Do they now something we don’t

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This topic contains 5 replies, has 6 voices, and was last updated by Profile photo of DBMarcos99 DBMarcos99 4 years, 4 months ago.

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  • #56972
    Profile photo of Anonymous
    Anonymous
    Participant
  • #111306
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    Anonymous
    Participant

    All large organisations have a very switched on inteligence unit. So it would not surprise me if they have planned various scenarios.

    Iberia, golden days were in 1992/93. After that they have gone downhill. Staff totally demotivated at all levels. Nepotism is overt, air crew bordering onto being nasty, insane ticket prices, AVE is the prefered mode of travel instead of their internal flights, out date perks for the staff. The take over by BA gave them a life line for a few extra years.

  • #111308
    Profile photo of angie
    angie
    Spectator

    I think the most significant point here is that IAG the parent company have pulled nearly all of their deposits out of Spanish Banks having already done the same out of Irish and Italian Banks. Clearly they don’t want their Club Med and Irish Euros to be worth less than German Euros or nothing at all. Maybe the break up or exit of some countries is near, one thing it’s likely to come when least expected methinks.

    If that doesn’t focus the minds of anyone with large Euro deposits in countries like Spain then nothing will, one would have to have cojones of steel to leave large amounts on deposit in Club Med Banks. 🙄

  • #111311
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    Anonymous
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    Rahoyi says he will consider carefully what the ECB plan to offer if his country were to apply for FSF assistance . There has been some rumours in UK press that some Spanish Govt circles favour Euro exit. There is another opinion that suggests this might be a tool for driving a hard bargain with the ECB. Is Spain better in or out ? Not so easy to answer -it would affect different people in different circumstances in different ways. No-one can be sure that pressure from speculators could bring down the Euro. But it is clearly not fair that due to speculation Spain has to pay exhorbitantly for funds. But I really question whether the Spanish Government have an ear to the ground and hear much of the kind of changes that are needed in Spain -some expressed on this site -and if they are really motivated -a Conservative Party as they are to really change anything about the way they do things. Indeed why should the Spanish not carry on in their own sweet way and go back to the peseta. It is only outside influence and outside money that that caused the massive property boom -that changed their country – maybe Spain is entitled to be Spain and pay back what they owe without being stitched up ?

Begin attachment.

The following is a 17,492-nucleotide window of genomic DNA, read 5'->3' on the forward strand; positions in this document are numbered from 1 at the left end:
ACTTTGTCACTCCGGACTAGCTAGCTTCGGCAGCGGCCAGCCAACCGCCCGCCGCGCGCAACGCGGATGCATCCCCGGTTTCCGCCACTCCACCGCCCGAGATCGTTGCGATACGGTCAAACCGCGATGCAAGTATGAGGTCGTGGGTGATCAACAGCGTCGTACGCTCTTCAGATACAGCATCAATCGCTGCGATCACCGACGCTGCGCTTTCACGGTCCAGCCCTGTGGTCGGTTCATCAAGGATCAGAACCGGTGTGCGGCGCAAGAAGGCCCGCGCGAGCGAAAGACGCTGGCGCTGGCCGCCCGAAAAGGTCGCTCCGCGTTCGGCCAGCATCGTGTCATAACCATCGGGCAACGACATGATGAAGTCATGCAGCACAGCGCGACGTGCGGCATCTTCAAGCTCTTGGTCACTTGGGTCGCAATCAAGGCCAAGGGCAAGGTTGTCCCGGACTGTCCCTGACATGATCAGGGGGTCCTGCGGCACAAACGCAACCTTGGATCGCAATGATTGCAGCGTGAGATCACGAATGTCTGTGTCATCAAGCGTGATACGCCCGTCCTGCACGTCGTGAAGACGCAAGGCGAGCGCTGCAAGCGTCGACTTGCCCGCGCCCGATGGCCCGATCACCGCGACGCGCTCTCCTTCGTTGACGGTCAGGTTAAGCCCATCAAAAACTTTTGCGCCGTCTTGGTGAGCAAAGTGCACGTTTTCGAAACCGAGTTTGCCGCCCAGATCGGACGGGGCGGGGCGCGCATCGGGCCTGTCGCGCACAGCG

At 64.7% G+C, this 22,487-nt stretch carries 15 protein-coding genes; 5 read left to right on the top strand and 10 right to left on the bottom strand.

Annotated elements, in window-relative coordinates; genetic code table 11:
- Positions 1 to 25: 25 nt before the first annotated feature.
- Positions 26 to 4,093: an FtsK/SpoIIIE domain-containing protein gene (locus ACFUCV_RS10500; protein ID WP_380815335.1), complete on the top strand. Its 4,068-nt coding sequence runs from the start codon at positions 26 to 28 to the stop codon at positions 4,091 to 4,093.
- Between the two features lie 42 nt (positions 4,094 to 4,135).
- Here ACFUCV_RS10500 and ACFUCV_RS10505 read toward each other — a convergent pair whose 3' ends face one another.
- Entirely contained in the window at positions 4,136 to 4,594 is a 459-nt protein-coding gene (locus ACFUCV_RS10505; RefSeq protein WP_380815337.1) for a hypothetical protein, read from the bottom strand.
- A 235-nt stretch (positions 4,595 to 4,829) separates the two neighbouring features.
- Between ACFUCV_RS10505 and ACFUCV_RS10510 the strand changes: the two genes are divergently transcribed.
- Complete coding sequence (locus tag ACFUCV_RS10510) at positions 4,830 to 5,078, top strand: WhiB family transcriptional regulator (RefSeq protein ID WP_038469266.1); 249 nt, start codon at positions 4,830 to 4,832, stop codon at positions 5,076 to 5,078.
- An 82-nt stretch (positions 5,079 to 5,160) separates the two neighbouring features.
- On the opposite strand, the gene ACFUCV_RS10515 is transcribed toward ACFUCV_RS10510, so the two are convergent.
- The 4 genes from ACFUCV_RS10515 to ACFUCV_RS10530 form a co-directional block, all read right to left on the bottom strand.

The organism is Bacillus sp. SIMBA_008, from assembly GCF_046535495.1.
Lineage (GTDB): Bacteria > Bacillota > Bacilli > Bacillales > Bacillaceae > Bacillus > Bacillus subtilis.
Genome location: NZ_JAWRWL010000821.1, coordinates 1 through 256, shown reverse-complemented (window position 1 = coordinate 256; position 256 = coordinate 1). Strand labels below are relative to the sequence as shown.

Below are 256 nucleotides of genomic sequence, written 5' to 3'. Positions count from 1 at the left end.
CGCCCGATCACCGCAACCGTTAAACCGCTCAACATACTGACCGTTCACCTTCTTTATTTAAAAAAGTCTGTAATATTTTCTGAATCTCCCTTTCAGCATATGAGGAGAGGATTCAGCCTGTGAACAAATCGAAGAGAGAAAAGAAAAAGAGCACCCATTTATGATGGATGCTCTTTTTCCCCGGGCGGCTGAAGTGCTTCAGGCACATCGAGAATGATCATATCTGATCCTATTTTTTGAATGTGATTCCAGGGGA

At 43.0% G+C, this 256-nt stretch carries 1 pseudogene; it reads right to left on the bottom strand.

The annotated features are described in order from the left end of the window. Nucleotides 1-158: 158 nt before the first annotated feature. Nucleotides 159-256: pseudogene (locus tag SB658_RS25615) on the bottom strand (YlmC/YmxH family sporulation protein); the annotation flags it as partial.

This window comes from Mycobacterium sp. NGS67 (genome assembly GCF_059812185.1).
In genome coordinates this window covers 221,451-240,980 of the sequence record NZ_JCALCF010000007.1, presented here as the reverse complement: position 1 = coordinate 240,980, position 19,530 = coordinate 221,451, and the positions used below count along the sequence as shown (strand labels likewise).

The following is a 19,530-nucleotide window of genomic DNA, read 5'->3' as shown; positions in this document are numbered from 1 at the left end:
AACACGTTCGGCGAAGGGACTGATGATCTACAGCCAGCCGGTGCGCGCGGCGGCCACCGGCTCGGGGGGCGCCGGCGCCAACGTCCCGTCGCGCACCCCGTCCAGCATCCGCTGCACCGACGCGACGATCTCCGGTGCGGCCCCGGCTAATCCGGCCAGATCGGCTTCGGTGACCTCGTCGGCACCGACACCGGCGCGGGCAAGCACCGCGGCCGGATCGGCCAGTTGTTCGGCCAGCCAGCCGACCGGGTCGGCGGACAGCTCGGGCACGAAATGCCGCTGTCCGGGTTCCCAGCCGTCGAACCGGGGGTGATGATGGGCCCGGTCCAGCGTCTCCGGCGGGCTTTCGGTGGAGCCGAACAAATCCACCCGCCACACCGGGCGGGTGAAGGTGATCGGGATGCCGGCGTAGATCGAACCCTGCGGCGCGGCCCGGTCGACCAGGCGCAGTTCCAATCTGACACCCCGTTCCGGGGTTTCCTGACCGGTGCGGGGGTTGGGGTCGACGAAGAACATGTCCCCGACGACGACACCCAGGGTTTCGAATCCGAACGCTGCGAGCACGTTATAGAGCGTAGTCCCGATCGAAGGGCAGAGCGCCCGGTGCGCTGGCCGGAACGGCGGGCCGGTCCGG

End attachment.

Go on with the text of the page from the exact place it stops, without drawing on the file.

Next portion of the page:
• #111316
    Profile photo of logan
    logan
    Participant

    This is just normal damage limitation practice. All public companies do it and so do governments. It only means uncertainty is persisting, nothing else.
    Spain will not leave the Eurozone. I’ll stake my pension pot on it and I’m no gambler. 🙂

  • #111318
    Profile photo of DBMarcos99
    DBMarcos99
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    @logan wrote:

    This is just normal damage limitation practice. All public companies do it and so do governments. It only means uncertainty is persisting, nothing else.
    Spain will not leave the Eurozone. I’ll stake my pension pot on it and I’m no gambler. 🙂

    Mmm, I was one of those who thought Spain would have left the Euro by this point. Although they would have escaped a lot of this pain by reverting to an independent currency, there are obviously pertinent reasons why they stay in the Euro – foremost being access to credit (even if it comes at a high price).
    The weakness in recent months of the Euro has come as some relief for their exports and tourism sectors.

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